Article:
Dr. Charles "Pat" Davis, MD, PhD, is a board certified Emergency Medicine doctor who currently practices as a consultant and staff member for hospitals. He has a PhD in Microbiology (UT at Austin), and the MD (Univ. Texas Medical Branch, Galveston). He is a Clinical Professor (retired) in the Division of Emergency Medicine, UT Health Science Center at San Antonio, and has been the Chief of Emergency Medicine at UT Medical Branch and at UTHSCSA with over 250 publications.
Dr. Perlstein received his Medical Degree from the University of Cincinnati and then completed his internship and residency in pediatrics at The New York Hospital, Cornell medical Center in New York City. After serving an additional year as Chief Pediatric Resident, he worked as a private practitioner and then was appointed Director of Ambulatory Pediatrics at St. Barnabas Hospital in the Bronx.
Upon arrival at the emergency department, the child's temperature, blood pressure, respiratory rate, pulse, and oxygen in the blood may be checked. After quickly checking the child's airway, breathing, and circulation, the doctor completely examines the child to look for a focal source of infection, to assess any alteration in mental status, and to determine the presence of meningitis. If meningitis is suspected, several tests and procedures are needed to determine the diagnosis. In some children, the diagnosis of
fifth disease (fever, cold symptoms, followed by a rash especially on the face) or other viral infection is deemed most likely and the child will usually not need the following tests:
A spinal tap, or lumbar puncture, is an essential procedure in which cerebrospinal fluid is obtained from the child and then analyzed in a laboratory. Cerebrospinal fluid is the fluid surrounding the brain and spinal cord where the infection in meningitis occurs.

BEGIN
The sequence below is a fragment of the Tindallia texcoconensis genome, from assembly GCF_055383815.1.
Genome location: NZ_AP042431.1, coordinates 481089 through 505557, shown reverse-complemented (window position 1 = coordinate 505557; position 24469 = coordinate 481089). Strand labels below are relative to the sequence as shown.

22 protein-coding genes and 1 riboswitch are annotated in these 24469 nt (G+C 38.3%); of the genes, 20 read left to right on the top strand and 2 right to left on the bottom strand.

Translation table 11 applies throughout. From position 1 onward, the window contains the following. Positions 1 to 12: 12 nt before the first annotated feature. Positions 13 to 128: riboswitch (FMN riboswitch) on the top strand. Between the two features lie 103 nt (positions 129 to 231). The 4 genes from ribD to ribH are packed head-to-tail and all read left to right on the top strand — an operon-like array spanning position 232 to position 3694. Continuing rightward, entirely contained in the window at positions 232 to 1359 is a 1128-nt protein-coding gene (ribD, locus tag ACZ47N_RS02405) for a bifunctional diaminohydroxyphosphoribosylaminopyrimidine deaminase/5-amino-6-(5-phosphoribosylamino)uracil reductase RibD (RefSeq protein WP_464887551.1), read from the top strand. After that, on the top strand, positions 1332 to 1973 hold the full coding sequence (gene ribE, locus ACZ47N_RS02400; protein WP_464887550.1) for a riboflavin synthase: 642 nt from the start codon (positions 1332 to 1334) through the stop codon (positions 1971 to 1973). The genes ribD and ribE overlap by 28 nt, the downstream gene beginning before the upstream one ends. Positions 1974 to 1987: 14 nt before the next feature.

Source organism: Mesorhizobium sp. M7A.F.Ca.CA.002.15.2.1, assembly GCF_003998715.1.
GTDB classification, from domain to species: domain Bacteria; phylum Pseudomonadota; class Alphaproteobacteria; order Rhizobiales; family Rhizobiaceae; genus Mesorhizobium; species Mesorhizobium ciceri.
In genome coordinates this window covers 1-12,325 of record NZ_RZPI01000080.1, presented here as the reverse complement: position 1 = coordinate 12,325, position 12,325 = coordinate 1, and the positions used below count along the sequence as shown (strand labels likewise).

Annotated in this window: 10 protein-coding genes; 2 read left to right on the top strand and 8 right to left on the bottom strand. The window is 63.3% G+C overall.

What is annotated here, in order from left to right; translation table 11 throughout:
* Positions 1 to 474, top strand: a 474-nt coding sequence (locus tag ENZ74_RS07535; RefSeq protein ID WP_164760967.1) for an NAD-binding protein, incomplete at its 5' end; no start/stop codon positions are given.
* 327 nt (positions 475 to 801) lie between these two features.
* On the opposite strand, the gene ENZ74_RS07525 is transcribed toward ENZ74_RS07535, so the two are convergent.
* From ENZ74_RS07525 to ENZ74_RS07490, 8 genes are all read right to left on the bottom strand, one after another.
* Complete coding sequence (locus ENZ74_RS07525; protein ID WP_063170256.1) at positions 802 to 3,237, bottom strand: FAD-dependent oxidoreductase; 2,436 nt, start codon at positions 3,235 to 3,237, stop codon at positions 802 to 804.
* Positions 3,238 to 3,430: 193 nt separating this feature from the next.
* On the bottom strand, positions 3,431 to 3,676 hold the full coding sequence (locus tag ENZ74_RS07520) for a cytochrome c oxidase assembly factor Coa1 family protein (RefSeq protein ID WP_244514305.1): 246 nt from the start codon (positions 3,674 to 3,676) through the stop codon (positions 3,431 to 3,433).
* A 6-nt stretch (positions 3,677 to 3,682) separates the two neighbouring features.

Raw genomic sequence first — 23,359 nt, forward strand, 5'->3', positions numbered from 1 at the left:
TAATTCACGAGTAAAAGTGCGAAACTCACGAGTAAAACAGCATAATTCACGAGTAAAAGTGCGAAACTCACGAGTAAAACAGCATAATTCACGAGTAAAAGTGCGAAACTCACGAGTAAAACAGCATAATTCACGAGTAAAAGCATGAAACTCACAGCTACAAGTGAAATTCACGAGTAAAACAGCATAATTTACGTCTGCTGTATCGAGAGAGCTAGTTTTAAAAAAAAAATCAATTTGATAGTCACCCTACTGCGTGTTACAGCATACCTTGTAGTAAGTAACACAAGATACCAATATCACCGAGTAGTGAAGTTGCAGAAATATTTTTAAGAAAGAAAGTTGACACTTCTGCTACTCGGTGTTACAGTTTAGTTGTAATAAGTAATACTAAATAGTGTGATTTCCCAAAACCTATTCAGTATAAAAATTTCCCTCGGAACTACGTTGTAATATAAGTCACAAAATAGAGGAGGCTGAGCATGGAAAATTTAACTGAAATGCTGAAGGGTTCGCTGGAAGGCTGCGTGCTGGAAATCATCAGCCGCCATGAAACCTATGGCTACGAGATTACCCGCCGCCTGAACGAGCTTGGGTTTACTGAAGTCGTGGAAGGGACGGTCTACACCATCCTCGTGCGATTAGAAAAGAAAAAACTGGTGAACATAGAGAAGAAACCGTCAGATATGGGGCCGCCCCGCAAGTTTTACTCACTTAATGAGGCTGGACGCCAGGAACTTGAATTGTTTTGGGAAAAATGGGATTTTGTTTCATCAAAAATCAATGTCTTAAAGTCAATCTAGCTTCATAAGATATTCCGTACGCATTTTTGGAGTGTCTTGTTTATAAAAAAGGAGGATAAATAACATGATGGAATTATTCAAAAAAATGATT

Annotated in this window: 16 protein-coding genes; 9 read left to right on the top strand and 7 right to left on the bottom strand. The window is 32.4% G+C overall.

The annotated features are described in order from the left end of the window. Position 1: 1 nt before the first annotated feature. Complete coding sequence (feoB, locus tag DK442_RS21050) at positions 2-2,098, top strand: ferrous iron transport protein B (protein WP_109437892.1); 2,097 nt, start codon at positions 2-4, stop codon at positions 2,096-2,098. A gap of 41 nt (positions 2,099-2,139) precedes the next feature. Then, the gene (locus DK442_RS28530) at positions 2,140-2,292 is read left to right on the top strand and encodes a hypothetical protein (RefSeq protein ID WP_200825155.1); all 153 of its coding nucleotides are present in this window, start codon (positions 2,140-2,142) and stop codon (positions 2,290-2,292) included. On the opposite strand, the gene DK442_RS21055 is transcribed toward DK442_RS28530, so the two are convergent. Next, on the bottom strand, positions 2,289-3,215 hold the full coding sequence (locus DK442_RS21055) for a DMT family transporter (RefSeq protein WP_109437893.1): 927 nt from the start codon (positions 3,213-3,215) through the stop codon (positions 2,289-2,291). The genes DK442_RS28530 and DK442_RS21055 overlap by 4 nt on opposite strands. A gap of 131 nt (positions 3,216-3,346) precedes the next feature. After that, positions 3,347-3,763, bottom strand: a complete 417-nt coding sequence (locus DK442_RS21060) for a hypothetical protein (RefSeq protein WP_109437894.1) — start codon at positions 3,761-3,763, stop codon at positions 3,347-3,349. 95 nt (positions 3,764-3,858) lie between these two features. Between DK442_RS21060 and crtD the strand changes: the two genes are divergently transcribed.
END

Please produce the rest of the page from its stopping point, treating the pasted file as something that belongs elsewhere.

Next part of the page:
Occasionally, a CT of the brain is done before the spinal tap if other problems are suspected by the doctor (see below); most clinicians will treat the child with antibiotics before the spinal tap if bacterial-caused meningitis is strongly suspected because of the possibility of a rapid decline in condition of the patient.
To perform this simple procedure, the doctor numbs the skin on the child's lower back with a local anesthetic.
A needle is then inserted into the lower back to obtain the necessary fluid from inside the spinal cord because the fluid bathing the spinal nerves is essentially the same that bathes the brain.
The fluid is sent to a laboratory and is checked for white and red blood cells, protein, glucose (sugar), and organisms (bacteria, fungus, parasites; viruses are not visualized). The fluid is also sent for culture (cultures may take about a week for viruses).
After the needle is removed, a small bandage is placed on the skin where the needle was inserted.
A spinal tap is not a dangerous procedure for
a child. The needle is inserted at a location below the end of the
main body of the spinal cord. A spinal tap is a simple procedure
that is necessary to determine if a person has meningitis. Currently, no
other procedure is available to aid in the diagnosis of meningitis.
An IV may be started to obtain blood and to give fluids. This helps prevent dehydration and maintain a good blood pressure.
Urine may be obtained to determine if any infection is present in the child's urinary tract system.
A chest X-ray film may be taken to look for signs of infection in the child's lungs.
A CT scan is sometimes necessary if any of the following is present or suspected: